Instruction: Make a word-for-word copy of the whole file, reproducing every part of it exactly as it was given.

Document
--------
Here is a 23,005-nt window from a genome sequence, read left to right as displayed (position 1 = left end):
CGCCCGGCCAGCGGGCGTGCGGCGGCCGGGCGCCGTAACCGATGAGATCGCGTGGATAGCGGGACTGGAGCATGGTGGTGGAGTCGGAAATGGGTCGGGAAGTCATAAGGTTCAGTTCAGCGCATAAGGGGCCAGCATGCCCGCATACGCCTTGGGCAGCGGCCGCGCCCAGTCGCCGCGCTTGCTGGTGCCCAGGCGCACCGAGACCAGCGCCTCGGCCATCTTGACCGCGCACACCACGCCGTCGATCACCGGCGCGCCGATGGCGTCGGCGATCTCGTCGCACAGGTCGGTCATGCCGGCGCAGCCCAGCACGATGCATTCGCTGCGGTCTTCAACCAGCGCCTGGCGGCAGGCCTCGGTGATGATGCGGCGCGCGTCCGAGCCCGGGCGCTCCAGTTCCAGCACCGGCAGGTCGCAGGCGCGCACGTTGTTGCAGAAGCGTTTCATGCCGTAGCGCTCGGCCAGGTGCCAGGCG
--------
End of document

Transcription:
Here is a 23,005-nt window from a genome sequence, read left to right as displayed (position 1 = left end):
CGCCCGGCCAGCGGGCGTGCGGCGGCCGGGCGCCGTAACCGATGAGATCGCGTGGATAGCGGGACTGGAGCATGGTGGTGGAGTCGGAAATGGGTCGGGAAGTCATAAGGTTCAGTTCAGCGCATAAGGGGCCAGCATGCCCGCATACGCCTTGGGCAGCGGCCGCGCCCAGTCGCCGCGCTTGCTGGTGCCCAGGCGCACCGAGACCAGCGCCTCGGCCATCTTGACCGCGCACACCACGCCGTCGATCACCGGCGCGCCGATGGCGTCGGCGATCTCGTCGCACAGGTCGGTCATGCCGGCGCAGCCCAGCACGATGCATTCGCTGCGGTCTTCAACCAGCGCCTGGCGGCAGGCCTCGGTGATGATGCGGCGCGCGTCCGAGCCCGGGCGCTCCAGTTCCAGCACCGGCAGGTCGCAGGCGCGCACGTTGTTGCAGAAGCGTTTCATGCCGTAGCGCTCGGCCAGGTGCCAGGCG